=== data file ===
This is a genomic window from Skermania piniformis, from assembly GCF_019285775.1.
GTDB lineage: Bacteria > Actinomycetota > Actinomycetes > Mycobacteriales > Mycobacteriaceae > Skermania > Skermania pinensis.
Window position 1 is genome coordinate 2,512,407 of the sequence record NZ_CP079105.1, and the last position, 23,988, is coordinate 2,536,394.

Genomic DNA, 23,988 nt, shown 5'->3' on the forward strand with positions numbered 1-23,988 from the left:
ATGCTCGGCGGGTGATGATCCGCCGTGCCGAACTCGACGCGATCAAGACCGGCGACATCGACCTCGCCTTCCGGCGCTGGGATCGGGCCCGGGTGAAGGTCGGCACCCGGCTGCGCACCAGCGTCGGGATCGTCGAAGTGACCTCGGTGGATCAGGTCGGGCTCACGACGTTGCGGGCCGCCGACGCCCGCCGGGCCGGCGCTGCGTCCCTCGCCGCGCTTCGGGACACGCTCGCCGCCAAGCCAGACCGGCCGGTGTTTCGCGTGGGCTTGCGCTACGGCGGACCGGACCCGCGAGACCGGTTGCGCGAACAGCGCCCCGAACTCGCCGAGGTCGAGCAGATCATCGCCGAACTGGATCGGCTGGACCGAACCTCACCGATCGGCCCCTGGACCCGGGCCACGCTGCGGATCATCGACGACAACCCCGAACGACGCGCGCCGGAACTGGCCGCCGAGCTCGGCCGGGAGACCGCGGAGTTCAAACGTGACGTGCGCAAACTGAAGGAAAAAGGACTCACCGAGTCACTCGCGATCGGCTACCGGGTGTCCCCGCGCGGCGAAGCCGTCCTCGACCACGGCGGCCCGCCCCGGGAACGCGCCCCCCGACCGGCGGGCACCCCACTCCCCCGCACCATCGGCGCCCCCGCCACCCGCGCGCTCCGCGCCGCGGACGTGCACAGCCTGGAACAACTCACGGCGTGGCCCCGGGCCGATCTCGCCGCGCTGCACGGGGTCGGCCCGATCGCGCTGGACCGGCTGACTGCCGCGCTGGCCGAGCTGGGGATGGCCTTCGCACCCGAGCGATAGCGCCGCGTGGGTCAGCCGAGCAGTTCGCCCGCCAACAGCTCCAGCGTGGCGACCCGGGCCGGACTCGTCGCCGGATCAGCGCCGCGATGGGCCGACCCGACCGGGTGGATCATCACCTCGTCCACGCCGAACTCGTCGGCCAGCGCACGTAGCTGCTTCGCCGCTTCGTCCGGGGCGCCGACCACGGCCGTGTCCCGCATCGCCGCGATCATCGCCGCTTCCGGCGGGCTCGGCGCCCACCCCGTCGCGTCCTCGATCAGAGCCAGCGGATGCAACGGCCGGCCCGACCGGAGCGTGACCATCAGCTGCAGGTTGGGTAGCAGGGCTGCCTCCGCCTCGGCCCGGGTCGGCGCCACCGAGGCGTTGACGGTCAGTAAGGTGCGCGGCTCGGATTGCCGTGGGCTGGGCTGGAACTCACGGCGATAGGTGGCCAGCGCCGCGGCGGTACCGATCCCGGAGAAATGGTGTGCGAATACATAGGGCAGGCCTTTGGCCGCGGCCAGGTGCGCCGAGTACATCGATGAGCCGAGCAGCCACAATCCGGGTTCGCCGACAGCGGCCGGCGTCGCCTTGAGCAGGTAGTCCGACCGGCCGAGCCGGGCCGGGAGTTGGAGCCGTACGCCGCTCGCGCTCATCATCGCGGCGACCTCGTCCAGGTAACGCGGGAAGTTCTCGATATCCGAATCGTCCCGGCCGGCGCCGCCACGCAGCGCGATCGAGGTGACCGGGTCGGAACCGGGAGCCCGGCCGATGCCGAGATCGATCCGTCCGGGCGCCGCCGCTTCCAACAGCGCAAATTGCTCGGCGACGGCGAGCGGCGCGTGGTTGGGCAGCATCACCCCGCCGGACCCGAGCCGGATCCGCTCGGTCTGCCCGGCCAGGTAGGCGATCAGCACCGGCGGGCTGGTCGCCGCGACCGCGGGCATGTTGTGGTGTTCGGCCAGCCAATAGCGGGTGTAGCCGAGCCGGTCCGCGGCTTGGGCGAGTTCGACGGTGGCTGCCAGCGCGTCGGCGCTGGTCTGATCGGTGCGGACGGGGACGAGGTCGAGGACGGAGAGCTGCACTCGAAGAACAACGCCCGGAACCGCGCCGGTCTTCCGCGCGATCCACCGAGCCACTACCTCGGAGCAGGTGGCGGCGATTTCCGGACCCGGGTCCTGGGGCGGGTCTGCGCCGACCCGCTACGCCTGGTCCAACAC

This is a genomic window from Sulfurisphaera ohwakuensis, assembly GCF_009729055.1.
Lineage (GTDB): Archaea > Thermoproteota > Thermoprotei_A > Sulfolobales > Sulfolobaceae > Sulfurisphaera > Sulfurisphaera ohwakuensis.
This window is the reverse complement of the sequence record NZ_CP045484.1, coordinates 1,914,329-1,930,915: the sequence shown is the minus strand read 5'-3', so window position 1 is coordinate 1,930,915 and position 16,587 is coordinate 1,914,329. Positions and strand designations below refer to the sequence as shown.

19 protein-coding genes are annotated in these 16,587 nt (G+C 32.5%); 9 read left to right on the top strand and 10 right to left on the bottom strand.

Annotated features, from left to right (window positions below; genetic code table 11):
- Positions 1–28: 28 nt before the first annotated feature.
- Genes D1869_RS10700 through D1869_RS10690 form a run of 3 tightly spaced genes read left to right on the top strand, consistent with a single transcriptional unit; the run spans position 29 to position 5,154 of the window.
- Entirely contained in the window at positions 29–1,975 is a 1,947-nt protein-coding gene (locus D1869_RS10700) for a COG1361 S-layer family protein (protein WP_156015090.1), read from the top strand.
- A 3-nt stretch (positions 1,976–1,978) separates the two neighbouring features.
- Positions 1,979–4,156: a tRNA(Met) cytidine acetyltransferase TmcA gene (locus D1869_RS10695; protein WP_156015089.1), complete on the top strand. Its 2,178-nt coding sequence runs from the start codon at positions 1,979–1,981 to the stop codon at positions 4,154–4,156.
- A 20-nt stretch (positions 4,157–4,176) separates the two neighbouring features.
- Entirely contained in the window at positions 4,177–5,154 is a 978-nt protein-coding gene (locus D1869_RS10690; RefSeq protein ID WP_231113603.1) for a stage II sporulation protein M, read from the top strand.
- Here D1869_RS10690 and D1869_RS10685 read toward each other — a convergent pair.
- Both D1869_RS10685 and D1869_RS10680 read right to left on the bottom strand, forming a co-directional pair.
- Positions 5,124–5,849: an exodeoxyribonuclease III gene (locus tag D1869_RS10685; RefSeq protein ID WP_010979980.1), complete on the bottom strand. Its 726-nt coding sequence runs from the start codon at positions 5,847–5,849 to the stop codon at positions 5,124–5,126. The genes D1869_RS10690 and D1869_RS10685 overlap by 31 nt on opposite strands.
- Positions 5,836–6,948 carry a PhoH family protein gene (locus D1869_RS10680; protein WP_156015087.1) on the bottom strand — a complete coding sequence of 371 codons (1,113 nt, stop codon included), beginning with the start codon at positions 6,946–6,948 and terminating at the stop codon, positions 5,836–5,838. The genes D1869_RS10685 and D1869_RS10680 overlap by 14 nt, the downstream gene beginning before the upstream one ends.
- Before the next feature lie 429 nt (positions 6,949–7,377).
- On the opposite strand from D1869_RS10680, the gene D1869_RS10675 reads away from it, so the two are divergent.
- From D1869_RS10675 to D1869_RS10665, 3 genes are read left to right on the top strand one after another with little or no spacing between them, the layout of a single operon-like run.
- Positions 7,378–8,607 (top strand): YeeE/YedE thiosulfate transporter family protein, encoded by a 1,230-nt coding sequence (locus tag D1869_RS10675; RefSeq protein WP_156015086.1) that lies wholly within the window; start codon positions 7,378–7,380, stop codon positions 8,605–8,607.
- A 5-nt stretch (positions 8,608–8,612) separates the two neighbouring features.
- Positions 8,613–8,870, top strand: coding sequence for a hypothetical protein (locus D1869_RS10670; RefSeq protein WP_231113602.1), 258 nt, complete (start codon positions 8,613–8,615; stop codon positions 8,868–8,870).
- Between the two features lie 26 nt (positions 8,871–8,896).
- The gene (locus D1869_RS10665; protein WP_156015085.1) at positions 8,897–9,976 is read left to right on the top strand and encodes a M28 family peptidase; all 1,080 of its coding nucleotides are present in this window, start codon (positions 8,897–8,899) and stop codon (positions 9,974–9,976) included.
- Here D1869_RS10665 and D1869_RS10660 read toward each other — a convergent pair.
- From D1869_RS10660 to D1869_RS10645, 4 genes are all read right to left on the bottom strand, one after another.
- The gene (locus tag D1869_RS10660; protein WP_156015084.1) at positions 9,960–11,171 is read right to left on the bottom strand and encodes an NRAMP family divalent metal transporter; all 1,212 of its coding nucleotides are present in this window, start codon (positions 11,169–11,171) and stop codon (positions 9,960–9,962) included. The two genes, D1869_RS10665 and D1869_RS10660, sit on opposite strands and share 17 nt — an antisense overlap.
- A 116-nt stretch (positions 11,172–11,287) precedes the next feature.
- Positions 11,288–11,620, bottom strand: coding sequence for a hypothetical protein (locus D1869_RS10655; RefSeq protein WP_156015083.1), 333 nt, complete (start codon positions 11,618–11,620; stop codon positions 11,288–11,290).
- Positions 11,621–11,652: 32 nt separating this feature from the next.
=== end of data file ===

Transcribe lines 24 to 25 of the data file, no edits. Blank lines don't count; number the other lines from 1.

- From D1869_RS10675 to D1869_RS10665, 3 genes are read left to right on the top strand one after another with little or no spacing between them, the layout of a single operon-like run.
- Positions 7,378–8,607 (top strand): YeeE/YedE thiosulfate transporter family protein, encoded by a 1,230-nt coding sequence (locus tag D1869_RS10675; RefSeq protein WP_156015086.1) that lies wholly within the window; start codon positions 7,378–7,380, stop codon positions 8,605–8,607.